documentary “Il Dolce Cinema” (“Sweet Cinema“). 11 am screening, 12:45 press
conference, 2pm cocktail lunch: all Marty. I liked the film. It made me want
to know more about Italian Neo-Realists. “Open City,”
“Paisá,” “Shoeshine,” “The Bicycle Thief.” These are all films I have seen at
some point or another and are part of my heritage, in a sense. Not unlike
Scorsese, I saw “Open City” on a television re-run as a small child. At the
scene where Anna Magnani is killed in the street while running after the Nazi
truck, I balled out and my mother escorted me to bed. For years I was worried
about Anna Magnani, not knowing that what I had seen was a film. Luckily
“Open City” is an obligatory stop for everyone who works in film, so the
mystery was eventually solved – for my peace of mind, if nothing else.
At the press conference were present Neo-Realism icon Suso Cecchi D’Amico,
the screenwriter of many of Rosselini’s films and other prominent directors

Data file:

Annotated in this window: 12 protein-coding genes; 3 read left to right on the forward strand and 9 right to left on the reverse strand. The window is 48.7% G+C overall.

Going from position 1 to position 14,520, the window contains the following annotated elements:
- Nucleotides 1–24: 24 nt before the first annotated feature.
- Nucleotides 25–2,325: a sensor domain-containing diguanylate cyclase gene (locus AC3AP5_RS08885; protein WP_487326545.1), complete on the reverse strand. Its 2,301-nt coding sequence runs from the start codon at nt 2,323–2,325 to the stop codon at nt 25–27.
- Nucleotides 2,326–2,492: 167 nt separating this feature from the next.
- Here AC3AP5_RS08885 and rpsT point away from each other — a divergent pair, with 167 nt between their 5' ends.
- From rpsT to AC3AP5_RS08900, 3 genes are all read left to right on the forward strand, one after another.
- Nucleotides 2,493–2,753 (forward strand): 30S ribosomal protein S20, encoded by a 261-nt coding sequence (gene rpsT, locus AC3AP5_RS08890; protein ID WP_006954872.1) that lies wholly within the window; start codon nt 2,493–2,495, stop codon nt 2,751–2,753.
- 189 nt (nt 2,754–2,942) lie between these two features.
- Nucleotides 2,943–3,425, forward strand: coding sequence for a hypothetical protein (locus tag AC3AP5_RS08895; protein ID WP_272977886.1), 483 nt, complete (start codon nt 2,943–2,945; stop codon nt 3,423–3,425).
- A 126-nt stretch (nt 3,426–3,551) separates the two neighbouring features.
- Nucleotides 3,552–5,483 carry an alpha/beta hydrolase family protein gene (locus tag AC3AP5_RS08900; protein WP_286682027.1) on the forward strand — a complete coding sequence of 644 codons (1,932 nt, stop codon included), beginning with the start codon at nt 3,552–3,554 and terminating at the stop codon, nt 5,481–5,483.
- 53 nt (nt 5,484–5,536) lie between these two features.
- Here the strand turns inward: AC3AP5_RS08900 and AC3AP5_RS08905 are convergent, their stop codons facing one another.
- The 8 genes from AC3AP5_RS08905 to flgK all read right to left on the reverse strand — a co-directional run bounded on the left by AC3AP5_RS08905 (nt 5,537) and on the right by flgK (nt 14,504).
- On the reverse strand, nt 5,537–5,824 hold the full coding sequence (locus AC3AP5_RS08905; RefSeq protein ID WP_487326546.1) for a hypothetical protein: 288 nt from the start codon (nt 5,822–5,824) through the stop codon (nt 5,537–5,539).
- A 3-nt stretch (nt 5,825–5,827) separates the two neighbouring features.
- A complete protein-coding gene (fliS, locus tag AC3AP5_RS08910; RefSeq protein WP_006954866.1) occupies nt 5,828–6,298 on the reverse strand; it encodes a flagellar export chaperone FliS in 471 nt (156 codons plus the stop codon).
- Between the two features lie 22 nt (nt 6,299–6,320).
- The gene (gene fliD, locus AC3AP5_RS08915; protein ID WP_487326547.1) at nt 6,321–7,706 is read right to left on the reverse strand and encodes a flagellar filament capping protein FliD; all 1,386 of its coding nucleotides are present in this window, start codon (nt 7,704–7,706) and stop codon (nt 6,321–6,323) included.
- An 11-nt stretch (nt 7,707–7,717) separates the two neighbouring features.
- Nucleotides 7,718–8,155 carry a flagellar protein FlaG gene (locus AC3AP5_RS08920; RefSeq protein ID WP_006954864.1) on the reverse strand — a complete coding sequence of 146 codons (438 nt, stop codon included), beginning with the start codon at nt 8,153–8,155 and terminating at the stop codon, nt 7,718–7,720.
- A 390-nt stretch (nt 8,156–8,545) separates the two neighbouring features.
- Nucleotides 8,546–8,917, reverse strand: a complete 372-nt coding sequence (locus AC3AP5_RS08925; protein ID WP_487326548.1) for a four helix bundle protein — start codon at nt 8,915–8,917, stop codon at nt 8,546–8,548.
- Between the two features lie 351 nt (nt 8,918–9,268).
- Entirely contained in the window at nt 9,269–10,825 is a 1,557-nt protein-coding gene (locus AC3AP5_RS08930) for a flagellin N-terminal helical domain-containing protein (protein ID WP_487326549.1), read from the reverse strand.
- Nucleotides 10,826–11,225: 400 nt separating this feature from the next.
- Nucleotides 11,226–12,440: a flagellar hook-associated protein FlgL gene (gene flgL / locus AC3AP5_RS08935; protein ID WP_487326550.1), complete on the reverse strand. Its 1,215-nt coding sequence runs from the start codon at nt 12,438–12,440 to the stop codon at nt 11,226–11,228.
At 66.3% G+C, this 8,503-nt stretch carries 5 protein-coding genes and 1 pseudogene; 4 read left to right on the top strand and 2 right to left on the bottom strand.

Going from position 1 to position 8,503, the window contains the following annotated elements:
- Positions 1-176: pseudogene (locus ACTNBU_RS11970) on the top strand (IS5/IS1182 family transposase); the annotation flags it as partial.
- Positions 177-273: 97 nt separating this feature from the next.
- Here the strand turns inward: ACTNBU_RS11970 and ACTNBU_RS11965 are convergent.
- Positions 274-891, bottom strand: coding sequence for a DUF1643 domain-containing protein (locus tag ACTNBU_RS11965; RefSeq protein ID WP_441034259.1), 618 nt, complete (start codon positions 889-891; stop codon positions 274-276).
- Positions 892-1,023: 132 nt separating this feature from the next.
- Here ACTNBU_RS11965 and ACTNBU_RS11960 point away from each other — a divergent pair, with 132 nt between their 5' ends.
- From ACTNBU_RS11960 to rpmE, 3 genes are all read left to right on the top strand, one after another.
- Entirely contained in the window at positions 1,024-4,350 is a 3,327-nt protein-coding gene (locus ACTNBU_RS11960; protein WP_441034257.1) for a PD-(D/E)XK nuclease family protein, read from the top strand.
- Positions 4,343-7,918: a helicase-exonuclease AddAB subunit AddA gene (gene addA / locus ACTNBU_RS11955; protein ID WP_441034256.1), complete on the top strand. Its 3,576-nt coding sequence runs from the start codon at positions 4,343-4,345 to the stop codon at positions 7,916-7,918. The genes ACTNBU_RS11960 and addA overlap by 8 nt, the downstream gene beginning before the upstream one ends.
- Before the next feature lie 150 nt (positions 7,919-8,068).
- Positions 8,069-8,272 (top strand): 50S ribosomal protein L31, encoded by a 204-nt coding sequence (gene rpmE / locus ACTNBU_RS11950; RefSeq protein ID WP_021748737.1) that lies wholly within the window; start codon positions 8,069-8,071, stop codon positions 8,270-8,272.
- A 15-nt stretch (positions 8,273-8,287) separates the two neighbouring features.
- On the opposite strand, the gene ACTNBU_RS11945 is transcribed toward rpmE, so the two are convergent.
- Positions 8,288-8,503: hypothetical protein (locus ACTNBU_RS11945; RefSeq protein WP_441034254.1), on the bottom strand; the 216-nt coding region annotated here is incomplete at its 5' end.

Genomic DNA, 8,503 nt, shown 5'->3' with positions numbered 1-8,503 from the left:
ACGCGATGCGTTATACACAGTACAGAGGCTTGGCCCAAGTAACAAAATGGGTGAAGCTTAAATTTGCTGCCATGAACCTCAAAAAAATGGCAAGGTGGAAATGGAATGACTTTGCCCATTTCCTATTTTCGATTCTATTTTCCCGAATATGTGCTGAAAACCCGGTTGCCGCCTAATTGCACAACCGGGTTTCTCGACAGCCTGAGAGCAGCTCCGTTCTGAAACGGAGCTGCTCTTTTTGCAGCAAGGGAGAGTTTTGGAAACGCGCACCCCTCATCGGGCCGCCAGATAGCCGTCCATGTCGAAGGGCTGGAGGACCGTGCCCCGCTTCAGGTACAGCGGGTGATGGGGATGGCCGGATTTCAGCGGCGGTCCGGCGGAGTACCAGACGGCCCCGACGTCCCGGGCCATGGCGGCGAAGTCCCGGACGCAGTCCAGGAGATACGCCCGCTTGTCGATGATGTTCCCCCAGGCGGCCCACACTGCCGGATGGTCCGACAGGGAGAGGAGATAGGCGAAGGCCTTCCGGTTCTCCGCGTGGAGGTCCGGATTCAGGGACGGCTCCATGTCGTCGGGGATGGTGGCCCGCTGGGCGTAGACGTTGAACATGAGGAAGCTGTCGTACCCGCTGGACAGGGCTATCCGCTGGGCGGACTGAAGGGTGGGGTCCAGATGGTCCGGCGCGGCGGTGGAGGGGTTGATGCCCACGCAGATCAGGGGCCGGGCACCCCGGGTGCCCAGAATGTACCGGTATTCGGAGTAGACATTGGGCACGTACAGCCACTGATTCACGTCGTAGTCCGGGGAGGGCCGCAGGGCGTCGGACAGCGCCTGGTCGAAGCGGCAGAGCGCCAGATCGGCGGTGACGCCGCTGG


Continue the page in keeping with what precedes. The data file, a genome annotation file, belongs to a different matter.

of that period, and Giorgio Armani, who will co-produce the documentary.
Scorsese outlined how he intends to assemble the remainder of the documentary
and petitioned the Italian Institutions to assist his search for some of the
prints, a lot of them are lost or unlocatable.
Asia swept the awards at the Closing Night ceremony in the Sala Grande of the
Palazzo del Cinema. A piqued Abbas Kiarostami received the Jury Prize for
“The Wind Will Carry Us” announcing his retirement from festival competitions
during his acceptance speech. The coveted Golden Lion went to Zhang Yimou’s
“Not One Less,” and a newly established prize for best director went to Zhang
Yuan‘s “Seventeen Years,” the other Chinese film in competition, although